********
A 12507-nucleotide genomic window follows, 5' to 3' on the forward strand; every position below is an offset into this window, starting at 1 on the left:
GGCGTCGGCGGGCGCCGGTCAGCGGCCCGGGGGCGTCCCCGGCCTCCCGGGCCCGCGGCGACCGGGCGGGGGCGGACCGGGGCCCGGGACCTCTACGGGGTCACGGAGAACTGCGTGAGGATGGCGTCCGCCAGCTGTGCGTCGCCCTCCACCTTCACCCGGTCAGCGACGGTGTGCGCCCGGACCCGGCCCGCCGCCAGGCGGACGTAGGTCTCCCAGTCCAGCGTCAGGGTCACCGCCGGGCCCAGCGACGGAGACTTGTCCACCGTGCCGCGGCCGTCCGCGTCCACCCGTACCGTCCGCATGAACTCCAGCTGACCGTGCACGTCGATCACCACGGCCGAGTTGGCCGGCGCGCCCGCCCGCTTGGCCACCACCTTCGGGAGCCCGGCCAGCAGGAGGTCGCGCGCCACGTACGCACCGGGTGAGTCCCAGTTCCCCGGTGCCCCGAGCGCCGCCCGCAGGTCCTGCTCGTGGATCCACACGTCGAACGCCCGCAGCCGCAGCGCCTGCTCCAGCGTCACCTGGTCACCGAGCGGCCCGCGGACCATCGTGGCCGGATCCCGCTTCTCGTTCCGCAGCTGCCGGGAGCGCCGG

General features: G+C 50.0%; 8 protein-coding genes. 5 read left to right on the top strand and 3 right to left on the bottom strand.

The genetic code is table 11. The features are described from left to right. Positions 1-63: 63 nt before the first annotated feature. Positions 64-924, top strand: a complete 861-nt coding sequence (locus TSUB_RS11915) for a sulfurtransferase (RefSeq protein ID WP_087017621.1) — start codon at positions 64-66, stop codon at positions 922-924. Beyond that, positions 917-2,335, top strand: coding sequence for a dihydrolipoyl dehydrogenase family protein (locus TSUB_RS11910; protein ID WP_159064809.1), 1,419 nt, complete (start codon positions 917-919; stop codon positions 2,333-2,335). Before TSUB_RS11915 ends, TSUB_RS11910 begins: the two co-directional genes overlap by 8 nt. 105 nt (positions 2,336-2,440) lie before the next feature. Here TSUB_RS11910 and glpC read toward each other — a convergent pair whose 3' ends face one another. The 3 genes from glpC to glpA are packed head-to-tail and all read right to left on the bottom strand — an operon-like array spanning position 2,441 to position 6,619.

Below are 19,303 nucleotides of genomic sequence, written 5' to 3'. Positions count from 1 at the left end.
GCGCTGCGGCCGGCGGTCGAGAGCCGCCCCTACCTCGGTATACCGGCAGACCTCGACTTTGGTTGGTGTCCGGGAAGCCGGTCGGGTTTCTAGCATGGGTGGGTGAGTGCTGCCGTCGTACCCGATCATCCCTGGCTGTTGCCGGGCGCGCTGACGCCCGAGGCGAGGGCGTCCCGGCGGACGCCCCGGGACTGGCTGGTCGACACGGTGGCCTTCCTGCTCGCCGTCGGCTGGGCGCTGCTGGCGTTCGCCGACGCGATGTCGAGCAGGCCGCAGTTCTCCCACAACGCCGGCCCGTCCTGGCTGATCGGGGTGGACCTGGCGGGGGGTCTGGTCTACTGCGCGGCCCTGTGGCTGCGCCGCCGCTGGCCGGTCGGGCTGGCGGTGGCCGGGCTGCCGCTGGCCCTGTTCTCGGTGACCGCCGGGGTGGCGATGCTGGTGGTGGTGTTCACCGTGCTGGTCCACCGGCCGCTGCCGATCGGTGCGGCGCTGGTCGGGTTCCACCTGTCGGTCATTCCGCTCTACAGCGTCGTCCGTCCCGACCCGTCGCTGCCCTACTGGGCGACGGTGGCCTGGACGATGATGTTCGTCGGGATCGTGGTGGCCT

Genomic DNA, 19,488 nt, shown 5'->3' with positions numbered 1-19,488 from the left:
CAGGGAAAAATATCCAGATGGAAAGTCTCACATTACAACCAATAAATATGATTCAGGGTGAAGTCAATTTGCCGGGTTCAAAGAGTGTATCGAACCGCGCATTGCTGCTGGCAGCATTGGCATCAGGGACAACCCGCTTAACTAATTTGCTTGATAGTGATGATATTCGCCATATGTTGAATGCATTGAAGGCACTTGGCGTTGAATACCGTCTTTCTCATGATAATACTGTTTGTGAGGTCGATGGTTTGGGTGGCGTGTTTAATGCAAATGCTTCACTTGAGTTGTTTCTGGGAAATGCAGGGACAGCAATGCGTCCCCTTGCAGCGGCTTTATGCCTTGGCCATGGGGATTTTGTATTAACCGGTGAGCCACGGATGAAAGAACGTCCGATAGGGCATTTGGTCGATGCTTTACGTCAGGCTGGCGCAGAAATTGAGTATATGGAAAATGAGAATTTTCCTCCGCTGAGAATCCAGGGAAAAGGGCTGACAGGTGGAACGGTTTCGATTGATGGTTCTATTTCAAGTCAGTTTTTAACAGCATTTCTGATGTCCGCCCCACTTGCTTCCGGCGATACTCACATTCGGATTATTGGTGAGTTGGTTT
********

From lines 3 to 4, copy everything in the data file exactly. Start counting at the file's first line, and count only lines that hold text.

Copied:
General features: G+C 50.0%; 8 protein-coding genes. 5 read left to right on the top strand and 3 right to left on the bottom strand.

The genetic code is table 11. The features are described from left to right. Positions 1-63: 63 nt before the first annotated feature. Positions 64-924, top strand: a complete 861-nt coding sequence (locus TSUB_RS11915) for a sulfurtransferase (RefSeq protein ID WP_087017621.1) — start codon at positions 64-66, stop codon at positions 922-924. Beyond that, positions 917-2,335, top strand: coding sequence for a dihydrolipoyl dehydrogenase family protein (locus TSUB_RS11910; protein ID WP_159064809.1), 1,419 nt, complete (start codon positions 917-919; stop codon positions 2,333-2,335). Before TSUB_RS11915 ends, TSUB_RS11910 begins: the two co-directional genes overlap by 8 nt. 105 nt (positions 2,336-2,440) lie before the next feature. Here TSUB_RS11910 and glpC read toward each other — a convergent pair whose 3' ends face one another. The 3 genes from glpC to glpA are packed head-to-tail and all read right to left on the bottom strand — an operon-like array spanning position 2,441 to position 6,619.